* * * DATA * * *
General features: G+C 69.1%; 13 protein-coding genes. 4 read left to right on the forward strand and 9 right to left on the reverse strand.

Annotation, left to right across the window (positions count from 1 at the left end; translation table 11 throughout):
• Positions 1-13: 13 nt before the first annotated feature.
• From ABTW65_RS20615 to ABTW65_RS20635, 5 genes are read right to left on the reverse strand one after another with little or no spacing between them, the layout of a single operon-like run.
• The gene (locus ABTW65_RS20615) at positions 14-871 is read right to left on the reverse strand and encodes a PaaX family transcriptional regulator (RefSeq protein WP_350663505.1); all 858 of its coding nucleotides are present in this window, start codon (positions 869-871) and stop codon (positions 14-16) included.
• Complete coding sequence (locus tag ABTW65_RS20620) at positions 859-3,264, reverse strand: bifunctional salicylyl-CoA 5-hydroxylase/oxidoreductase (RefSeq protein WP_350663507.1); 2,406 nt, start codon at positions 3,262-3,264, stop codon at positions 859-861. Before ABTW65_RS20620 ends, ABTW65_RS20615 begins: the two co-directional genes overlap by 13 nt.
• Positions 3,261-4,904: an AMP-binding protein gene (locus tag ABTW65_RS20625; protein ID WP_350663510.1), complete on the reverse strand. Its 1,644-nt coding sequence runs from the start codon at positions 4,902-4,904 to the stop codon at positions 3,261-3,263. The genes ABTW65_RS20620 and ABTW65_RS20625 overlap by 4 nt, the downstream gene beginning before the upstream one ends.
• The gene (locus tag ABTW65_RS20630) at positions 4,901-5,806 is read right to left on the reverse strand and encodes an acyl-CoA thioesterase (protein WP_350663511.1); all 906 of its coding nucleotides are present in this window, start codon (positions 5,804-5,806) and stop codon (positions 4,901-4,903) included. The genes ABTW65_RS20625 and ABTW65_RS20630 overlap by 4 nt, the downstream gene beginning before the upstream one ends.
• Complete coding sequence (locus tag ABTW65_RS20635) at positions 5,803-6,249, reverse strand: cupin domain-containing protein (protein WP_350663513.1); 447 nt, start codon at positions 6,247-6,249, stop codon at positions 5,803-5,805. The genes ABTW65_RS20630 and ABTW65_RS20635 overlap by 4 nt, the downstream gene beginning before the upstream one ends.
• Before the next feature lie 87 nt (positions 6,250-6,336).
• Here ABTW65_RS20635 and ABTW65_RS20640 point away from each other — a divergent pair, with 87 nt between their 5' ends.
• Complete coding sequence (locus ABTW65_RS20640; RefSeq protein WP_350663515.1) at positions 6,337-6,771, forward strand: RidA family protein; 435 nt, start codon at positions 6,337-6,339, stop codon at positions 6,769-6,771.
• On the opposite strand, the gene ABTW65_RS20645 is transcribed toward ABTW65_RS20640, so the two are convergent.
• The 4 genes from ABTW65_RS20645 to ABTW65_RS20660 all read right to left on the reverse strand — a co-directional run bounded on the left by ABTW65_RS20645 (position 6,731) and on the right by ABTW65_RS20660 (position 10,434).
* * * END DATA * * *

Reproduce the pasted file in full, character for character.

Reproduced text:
General features: G+C 69.1%; 13 protein-coding genes. 4 read left to right on the forward strand and 9 right to left on the reverse strand.

Annotation, left to right across the window (positions count from 1 at the left end; translation table 11 throughout):
• Positions 1-13: 13 nt before the first annotated feature.
• From ABTW65_RS20615 to ABTW65_RS20635, 5 genes are read right to left on the reverse strand one after another with little or no spacing between them, the layout of a single operon-like run.
• The gene (locus ABTW65_RS20615) at positions 14-871 is read right to left on the reverse strand and encodes a PaaX family transcriptional regulator (RefSeq protein WP_350663505.1); all 858 of its coding nucleotides are present in this window, start codon (positions 869-871) and stop codon (positions 14-16) included.
• Complete coding sequence (locus tag ABTW65_RS20620) at positions 859-3,264, reverse strand: bifunctional salicylyl-CoA 5-hydroxylase/oxidoreductase (RefSeq protein WP_350663507.1); 2,406 nt, start codon at positions 3,262-3,264, stop codon at positions 859-861. Before ABTW65_RS20620 ends, ABTW65_RS20615 begins: the two co-directional genes overlap by 13 nt.
• Positions 3,261-4,904: an AMP-binding protein gene (locus tag ABTW65_RS20625; protein ID WP_350663510.1), complete on the reverse strand. Its 1,644-nt coding sequence runs from the start codon at positions 4,902-4,904 to the stop codon at positions 3,261-3,263. The genes ABTW65_RS20620 and ABTW65_RS20625 overlap by 4 nt, the downstream gene beginning before the upstream one ends.
• The gene (locus tag ABTW65_RS20630) at positions 4,901-5,806 is read right to left on the reverse strand and encodes an acyl-CoA thioesterase (protein WP_350663511.1); all 906 of its coding nucleotides are present in this window, start codon (positions 5,804-5,806) and stop codon (positions 4,901-4,903) included. The genes ABTW65_RS20625 and ABTW65_RS20630 overlap by 4 nt, the downstream gene beginning before the upstream one ends.
• Complete coding sequence (locus tag ABTW65_RS20635) at positions 5,803-6,249, reverse strand: cupin domain-containing protein (protein WP_350663513.1); 447 nt, start codon at positions 6,247-6,249, stop codon at positions 5,803-5,805. The genes ABTW65_RS20630 and ABTW65_RS20635 overlap by 4 nt, the downstream gene beginning before the upstream one ends.
• Before the next feature lie 87 nt (positions 6,250-6,336).
• Here ABTW65_RS20635 and ABTW65_RS20640 point away from each other — a divergent pair, with 87 nt between their 5' ends.
• Complete coding sequence (locus ABTW65_RS20640; RefSeq protein WP_350663515.1) at positions 6,337-6,771, forward strand: RidA family protein; 435 nt, start codon at positions 6,337-6,339, stop codon at positions 6,769-6,771.
• On the opposite strand, the gene ABTW65_RS20645 is transcribed toward ABTW65_RS20640, so the two are convergent.
• The 4 genes from ABTW65_RS20645 to ABTW65_RS20660 all read right to left on the reverse strand — a co-directional run bounded on the left by ABTW65_RS20645 (position 6,731) and on the right by ABTW65_RS20660 (position 10,434).